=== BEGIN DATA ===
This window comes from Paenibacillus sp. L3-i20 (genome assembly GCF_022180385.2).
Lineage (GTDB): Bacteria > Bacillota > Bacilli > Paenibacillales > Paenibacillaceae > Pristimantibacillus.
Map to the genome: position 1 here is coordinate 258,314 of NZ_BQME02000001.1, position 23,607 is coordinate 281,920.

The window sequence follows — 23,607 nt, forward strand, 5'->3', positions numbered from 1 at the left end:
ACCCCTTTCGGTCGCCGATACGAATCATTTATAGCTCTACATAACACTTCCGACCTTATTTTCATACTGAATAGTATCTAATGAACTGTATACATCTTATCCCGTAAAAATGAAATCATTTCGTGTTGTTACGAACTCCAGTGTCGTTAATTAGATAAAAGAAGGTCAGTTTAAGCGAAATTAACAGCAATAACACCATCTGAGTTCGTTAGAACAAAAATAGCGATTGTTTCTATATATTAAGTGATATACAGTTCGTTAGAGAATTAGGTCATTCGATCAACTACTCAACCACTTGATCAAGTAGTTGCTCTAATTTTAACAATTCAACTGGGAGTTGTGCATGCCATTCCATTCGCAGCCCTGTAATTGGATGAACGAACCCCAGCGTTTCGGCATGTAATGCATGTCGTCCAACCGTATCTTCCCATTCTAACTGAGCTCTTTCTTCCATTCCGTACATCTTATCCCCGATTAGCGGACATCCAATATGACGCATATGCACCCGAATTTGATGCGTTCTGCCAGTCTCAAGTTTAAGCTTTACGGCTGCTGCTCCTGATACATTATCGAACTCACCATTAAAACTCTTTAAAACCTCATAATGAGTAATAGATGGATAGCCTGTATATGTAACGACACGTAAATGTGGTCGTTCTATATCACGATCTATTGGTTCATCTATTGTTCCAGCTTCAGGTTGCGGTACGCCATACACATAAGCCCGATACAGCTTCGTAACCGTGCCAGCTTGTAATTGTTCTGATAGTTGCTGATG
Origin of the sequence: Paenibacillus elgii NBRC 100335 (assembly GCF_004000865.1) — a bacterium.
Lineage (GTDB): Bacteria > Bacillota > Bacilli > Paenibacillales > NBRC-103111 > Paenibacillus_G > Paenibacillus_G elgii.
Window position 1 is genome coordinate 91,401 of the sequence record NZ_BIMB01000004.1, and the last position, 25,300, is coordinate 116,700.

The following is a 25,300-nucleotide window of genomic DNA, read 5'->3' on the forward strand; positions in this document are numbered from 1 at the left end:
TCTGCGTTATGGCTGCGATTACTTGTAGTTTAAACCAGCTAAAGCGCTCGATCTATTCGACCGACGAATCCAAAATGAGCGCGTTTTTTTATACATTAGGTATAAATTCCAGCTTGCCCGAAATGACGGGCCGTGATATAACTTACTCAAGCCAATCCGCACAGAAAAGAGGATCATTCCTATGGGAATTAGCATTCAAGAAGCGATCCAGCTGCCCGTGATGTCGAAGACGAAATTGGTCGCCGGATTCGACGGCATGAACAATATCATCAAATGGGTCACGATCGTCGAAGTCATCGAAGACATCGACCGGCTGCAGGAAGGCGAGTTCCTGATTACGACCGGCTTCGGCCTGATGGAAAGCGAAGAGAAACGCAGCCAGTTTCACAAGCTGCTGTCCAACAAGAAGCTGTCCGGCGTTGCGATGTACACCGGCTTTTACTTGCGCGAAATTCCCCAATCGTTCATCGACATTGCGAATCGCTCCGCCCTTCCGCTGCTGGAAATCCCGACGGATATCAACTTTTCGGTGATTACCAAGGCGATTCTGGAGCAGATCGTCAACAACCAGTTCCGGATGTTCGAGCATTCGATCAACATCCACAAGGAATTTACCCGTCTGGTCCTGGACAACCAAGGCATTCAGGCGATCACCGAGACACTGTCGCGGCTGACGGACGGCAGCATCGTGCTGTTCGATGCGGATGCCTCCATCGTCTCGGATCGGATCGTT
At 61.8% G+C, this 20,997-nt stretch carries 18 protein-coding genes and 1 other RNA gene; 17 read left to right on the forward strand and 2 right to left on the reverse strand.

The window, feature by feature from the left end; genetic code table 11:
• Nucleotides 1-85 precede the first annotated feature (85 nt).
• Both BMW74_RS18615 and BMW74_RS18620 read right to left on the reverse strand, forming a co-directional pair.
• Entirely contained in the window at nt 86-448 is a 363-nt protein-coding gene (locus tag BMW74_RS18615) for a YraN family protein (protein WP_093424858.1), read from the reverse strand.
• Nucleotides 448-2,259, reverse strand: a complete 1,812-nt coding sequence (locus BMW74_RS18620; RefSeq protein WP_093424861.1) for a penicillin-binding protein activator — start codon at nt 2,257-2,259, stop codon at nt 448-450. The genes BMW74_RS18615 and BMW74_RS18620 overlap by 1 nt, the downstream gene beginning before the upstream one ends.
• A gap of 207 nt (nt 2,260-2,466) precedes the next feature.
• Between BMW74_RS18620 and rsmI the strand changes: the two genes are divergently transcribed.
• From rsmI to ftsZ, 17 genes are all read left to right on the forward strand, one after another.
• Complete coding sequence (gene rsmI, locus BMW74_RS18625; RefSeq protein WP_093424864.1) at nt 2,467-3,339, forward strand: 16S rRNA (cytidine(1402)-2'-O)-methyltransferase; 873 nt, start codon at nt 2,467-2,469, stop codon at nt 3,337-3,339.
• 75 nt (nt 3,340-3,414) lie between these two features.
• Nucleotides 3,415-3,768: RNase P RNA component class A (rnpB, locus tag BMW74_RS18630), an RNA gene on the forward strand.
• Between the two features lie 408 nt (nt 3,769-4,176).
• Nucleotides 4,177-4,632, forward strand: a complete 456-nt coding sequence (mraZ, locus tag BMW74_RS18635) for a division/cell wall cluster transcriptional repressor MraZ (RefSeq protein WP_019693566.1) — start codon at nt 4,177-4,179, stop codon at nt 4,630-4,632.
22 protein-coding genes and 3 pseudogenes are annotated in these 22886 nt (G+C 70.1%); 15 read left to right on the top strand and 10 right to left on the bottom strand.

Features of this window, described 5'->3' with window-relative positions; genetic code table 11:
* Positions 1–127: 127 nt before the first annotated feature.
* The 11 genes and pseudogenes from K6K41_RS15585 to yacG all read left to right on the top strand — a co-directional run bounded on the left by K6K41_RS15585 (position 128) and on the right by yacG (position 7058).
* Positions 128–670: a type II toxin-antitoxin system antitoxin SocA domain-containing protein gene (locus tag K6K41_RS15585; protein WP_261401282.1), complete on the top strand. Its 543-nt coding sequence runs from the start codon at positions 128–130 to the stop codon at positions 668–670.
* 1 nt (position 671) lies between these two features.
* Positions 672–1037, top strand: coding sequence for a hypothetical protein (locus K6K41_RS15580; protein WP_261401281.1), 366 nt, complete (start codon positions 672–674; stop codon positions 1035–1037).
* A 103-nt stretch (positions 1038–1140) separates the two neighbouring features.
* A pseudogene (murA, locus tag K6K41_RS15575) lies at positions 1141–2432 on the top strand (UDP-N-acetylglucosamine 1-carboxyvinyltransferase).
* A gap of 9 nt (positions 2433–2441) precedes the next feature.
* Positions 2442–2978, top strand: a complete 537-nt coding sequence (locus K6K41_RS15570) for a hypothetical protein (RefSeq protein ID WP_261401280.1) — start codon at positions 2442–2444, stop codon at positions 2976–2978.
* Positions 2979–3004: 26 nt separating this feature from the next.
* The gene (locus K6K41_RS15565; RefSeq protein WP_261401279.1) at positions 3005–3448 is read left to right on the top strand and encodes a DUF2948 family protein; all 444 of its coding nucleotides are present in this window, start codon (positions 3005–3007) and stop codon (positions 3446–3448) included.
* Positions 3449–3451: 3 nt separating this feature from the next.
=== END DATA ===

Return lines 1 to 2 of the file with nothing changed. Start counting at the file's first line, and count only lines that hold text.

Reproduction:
This window comes from Paenibacillus sp. L3-i20 (genome assembly GCF_022180385.2).
Lineage (GTDB): Bacteria > Bacillota > Bacilli > Paenibacillales > Paenibacillaceae > Pristimantibacillus.